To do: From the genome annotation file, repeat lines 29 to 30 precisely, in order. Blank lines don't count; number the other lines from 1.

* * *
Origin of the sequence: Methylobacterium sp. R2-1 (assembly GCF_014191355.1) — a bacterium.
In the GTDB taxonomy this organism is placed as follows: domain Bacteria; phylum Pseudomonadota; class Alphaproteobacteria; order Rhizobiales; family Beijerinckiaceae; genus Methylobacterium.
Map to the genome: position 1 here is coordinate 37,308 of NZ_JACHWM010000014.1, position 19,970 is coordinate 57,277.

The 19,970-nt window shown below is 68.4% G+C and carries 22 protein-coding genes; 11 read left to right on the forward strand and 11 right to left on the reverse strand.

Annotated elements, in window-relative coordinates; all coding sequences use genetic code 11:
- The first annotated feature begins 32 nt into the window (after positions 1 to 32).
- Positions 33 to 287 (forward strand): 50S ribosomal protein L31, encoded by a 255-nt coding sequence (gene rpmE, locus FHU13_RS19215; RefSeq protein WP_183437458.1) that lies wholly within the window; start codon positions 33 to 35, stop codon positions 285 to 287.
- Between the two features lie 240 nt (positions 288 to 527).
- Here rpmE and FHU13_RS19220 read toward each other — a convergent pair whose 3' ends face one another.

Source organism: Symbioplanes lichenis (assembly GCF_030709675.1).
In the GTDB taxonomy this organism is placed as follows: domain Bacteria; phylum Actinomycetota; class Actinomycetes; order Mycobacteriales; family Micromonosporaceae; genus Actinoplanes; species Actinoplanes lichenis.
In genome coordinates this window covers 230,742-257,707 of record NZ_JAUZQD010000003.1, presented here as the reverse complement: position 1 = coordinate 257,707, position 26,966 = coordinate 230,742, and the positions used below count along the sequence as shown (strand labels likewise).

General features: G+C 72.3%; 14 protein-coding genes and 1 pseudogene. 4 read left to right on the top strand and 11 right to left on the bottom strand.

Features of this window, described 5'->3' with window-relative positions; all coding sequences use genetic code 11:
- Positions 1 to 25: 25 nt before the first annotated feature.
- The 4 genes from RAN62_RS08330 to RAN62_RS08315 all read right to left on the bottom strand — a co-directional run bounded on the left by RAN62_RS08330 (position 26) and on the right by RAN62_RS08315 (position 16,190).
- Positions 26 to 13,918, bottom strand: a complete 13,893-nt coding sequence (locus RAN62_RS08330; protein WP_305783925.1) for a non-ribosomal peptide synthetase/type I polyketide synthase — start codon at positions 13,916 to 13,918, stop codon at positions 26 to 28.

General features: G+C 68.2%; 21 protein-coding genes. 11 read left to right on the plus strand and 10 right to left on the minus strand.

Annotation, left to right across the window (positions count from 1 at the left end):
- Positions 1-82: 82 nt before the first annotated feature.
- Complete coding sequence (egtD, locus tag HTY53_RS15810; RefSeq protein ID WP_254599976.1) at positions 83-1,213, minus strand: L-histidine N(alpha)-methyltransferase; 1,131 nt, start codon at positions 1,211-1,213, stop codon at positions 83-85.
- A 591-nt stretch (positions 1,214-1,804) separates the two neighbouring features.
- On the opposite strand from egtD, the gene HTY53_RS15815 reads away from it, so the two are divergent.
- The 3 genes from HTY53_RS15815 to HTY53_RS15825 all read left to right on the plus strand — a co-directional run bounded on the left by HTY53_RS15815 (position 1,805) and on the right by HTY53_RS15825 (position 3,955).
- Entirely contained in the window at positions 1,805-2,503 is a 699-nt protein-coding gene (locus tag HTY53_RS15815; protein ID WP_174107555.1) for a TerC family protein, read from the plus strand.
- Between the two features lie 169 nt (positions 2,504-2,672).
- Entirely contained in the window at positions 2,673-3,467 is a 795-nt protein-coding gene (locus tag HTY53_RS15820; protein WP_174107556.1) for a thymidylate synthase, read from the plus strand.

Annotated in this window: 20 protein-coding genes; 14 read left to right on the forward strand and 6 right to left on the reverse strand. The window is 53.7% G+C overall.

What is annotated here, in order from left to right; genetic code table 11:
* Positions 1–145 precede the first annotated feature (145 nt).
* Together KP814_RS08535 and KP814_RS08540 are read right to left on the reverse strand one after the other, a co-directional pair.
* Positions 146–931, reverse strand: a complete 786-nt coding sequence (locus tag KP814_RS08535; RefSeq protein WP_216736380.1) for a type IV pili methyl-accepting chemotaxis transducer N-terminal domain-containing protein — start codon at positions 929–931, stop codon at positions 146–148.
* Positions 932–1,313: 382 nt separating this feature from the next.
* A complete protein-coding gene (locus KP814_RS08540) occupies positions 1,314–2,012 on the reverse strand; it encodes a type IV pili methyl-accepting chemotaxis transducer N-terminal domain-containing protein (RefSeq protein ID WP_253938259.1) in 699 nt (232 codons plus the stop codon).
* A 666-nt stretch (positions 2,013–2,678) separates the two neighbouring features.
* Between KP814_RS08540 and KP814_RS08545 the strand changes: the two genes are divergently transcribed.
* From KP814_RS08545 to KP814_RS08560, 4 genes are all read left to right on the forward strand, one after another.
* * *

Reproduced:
What is annotated here, in order from left to right; genetic code table 11:
* Positions 1–145 precede the first annotated feature (145 nt).